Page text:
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0

Using fairly recent GNU versions of date, find, tar, and xargs: This script needs bash or ksh or zsh or some other reasonably modern shell that understands process substitution (<(...)) #!/bin/bash today='12am today' yesterday='12am yesterday' # function to create a tar file for a directory but only include # files older than "$2" but newer than "$...


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Yes, using a pipe from gpg to tar, and tar can extract just one file, but you may have to read & decrypt most or all of the archive depending on where the wanted file is (start or end). The entire archive is not saved anywhere, but tar still has to search through it. Yes, keeping a list of & only saving the new & changed files for the incremental ...


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If you always use this to copy only one file, you can create a shell function, possibly in your ~/.bashrc like cpb () { if [ -r "${2}/${1}~" ] ; then echo "backup of '$1' exists in '$2'" else cp -b "$1" "$2" fi } and use it like this: $ mkdir dir $ cpb x dir $ cpb x dir $ cpb x dir backup of 'x' exists in 'dir' $ ls -l dir ...


3

If you want to avoid clobbering any backup files with GNU cp, you can use numbered backups: cp --backup=t source destination Rather than overwrite a backup, this creates additional backups. Example As an example, let's consider a directory with two files: $ ls file1 file2 Now, let's copy file1 over file2: $ cp --backup=t file1 file2 $ ls file1 ...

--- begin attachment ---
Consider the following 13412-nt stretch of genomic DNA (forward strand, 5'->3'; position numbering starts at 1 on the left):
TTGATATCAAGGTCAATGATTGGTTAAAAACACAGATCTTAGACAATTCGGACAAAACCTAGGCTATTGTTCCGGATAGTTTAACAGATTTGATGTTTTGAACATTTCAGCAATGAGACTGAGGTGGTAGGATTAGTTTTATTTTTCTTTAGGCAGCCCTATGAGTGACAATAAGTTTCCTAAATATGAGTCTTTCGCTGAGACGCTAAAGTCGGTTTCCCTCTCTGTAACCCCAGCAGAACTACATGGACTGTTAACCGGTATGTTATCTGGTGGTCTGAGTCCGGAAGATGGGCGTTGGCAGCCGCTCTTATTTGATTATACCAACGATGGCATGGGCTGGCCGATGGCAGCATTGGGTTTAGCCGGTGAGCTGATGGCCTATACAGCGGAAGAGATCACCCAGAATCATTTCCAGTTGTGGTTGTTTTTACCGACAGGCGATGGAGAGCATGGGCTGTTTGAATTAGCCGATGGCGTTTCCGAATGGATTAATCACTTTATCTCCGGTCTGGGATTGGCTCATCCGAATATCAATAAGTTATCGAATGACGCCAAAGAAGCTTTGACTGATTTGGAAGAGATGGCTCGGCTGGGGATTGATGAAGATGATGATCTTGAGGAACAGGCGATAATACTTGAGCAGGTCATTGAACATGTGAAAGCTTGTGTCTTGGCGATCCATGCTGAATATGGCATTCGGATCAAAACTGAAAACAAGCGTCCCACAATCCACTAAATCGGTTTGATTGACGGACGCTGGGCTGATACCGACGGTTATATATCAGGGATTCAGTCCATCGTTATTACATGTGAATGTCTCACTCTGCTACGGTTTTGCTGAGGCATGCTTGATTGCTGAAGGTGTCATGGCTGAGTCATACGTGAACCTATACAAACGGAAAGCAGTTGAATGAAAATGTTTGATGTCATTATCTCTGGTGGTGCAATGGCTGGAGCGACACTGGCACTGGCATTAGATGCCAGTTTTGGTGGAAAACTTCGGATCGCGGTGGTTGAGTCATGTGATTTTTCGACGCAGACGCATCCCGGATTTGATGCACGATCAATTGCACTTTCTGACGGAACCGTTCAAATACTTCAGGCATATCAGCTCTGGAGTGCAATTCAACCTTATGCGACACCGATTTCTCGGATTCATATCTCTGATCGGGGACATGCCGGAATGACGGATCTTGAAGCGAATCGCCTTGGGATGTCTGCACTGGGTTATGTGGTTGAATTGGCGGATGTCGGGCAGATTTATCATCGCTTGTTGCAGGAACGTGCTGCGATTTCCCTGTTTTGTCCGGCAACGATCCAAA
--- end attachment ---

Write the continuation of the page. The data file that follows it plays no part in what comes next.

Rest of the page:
1

The target disk must be a few kB smaller than the source disk. “500 GB” as a disk size means “at least 500,000,000,000 bytes”; you can't count on all 500 GB disks to have exactly the same number of bytes. Since all the partitions have the same size and position, the part at the end that doesn't fit isn't used anyway, so this isn't a problem. 45 MB/s is ...


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You can combine two -exec operation of find, firstly to find all files containing matching string and secondly to replace the string with replace keyword (keeping backup of original file), like find . -type f -exec grep -il "searchstring" {} \; -exec sed -i.bak \ 's/searchstring/replacestring/' {} \; Explanation : -exec grep -il "searchstring" : search ...


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It will be at least hard to do a proper backup over FTP. Try connect with SSH, and then you can run tar -zcvf backup.tar.gz / Then you can download your archive file from the server using FTP if you want. Notice: make sure that you have enough space on the disk for the entire backup before, or you can find out your system drive full!


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If you have an USB stick bigger than 4 GB and you want to put big files on it, try NTFS. (You could also use Ext[234], but you wouldn't be able to read it on Windows, while NTFS naturally works on Windows). No more worrying if your file is bigger or smaller than than 4GB. Some graphical formatting programs will suggest NTFS as an option, otherwise man mkfs....


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A Guaranteed way to do this is to use BIT 4 BIT Cloning. This makes an image the exact same size as this drive, but should guarantee that your new pen drive will act the exact same way. When you get to the first Clonezilla screen Choose Dev-Disk not Dev-part/image. This takes more time and more space of course, but with a pen drive, I don't imagine it ...


2

I like to be pragmatic, and since writing a zsh completion is outside my current skills, I'd just write a special purpose function using the select menu system from zsh (and bash). cdd(){ typeset dir typeset -a dirs if [[ $PWD =~ ^(.*)(/back-[0-9-]+T[0-9_]+/)(.*)$ ]] then for dir in "$match[1]"/*/"$match[3]" do [ "$dir" !=...


3